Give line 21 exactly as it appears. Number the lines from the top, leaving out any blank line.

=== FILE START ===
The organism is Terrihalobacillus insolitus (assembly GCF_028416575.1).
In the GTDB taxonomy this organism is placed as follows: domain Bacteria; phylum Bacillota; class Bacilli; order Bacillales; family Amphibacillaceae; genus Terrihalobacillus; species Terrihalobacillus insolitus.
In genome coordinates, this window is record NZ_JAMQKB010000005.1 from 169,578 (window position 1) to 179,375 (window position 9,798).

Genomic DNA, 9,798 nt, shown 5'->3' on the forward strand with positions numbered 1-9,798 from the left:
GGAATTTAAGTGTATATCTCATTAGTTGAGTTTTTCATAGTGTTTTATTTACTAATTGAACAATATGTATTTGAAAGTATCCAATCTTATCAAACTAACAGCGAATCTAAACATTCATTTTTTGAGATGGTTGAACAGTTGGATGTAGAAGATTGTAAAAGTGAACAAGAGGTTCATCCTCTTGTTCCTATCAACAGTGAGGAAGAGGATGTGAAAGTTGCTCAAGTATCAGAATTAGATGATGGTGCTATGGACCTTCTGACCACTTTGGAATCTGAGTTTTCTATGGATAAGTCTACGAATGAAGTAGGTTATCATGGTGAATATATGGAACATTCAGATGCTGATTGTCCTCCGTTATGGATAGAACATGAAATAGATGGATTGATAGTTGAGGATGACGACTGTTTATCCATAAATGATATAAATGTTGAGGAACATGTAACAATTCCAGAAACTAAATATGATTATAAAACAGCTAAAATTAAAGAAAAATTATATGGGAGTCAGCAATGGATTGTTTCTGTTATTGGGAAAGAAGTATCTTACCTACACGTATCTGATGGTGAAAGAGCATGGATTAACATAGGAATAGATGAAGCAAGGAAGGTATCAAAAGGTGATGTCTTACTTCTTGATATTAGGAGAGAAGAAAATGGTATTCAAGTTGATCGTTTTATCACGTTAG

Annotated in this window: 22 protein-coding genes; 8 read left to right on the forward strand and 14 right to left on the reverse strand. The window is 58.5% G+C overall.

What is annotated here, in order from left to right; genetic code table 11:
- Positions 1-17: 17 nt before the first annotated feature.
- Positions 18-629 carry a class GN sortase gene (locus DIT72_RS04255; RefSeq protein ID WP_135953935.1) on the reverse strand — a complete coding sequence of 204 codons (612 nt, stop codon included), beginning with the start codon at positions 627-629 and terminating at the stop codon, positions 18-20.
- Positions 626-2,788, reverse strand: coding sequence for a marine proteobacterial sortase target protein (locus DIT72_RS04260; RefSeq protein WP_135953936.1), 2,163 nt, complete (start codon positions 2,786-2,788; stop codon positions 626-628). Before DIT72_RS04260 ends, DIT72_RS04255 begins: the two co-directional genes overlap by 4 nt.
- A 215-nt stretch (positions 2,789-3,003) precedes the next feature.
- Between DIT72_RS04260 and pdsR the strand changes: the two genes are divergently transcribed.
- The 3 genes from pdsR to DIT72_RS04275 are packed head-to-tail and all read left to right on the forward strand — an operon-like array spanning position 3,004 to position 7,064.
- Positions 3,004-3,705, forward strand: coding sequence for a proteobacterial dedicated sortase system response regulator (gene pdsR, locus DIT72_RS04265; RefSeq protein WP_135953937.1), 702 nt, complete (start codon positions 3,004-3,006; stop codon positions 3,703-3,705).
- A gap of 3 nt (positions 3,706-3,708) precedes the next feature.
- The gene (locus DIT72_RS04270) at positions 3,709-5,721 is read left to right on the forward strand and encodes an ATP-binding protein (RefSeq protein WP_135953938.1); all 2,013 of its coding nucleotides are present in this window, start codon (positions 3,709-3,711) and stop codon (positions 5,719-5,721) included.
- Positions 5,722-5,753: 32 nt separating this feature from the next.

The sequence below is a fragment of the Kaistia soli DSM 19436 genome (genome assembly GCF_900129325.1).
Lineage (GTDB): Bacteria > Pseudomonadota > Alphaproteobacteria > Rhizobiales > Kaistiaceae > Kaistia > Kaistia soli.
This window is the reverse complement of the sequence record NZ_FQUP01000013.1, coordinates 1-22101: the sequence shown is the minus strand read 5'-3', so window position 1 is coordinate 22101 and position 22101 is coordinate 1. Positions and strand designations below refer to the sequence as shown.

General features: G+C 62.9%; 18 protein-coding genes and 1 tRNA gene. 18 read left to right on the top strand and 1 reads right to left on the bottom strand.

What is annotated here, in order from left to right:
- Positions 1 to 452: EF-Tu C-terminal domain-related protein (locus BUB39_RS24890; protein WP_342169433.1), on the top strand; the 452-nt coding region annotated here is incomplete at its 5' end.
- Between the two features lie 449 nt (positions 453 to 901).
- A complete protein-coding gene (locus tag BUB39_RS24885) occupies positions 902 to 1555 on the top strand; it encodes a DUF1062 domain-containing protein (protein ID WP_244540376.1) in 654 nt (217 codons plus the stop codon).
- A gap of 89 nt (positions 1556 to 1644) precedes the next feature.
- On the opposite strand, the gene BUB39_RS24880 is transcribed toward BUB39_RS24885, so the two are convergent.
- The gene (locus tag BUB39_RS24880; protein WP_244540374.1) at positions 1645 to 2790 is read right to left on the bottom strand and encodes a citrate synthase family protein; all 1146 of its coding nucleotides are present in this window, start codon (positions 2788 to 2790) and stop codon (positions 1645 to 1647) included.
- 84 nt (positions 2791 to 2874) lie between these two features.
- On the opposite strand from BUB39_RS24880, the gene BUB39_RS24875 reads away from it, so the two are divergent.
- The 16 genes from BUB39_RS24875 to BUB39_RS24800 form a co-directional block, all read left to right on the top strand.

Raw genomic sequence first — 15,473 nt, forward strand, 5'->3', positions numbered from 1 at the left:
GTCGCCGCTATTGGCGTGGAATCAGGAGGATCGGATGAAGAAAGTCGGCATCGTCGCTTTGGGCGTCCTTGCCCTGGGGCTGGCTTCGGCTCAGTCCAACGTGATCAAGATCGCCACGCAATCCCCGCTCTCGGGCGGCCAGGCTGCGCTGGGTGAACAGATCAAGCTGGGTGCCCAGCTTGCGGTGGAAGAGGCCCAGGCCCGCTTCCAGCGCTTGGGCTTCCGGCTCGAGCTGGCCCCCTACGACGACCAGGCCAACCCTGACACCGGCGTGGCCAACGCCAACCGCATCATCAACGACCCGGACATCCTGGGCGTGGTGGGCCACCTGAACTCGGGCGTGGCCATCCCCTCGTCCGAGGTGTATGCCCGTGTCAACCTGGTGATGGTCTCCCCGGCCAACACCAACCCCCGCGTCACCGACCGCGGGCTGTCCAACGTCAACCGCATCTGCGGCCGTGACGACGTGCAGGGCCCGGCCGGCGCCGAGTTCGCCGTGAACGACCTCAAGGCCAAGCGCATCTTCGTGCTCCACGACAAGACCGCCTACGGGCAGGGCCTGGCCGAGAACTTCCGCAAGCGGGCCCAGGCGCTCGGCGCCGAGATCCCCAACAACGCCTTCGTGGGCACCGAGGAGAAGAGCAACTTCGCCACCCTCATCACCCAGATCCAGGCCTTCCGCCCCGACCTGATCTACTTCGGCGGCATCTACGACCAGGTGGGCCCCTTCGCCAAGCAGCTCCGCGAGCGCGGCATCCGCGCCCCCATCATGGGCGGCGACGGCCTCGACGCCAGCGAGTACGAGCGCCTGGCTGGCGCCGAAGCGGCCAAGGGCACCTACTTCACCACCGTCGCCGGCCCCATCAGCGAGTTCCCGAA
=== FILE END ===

General features: G+C 62.9%; 18 protein-coding genes and 1 tRNA gene. 18 read left to right on the top strand and 1 reads right to left on the bottom strand.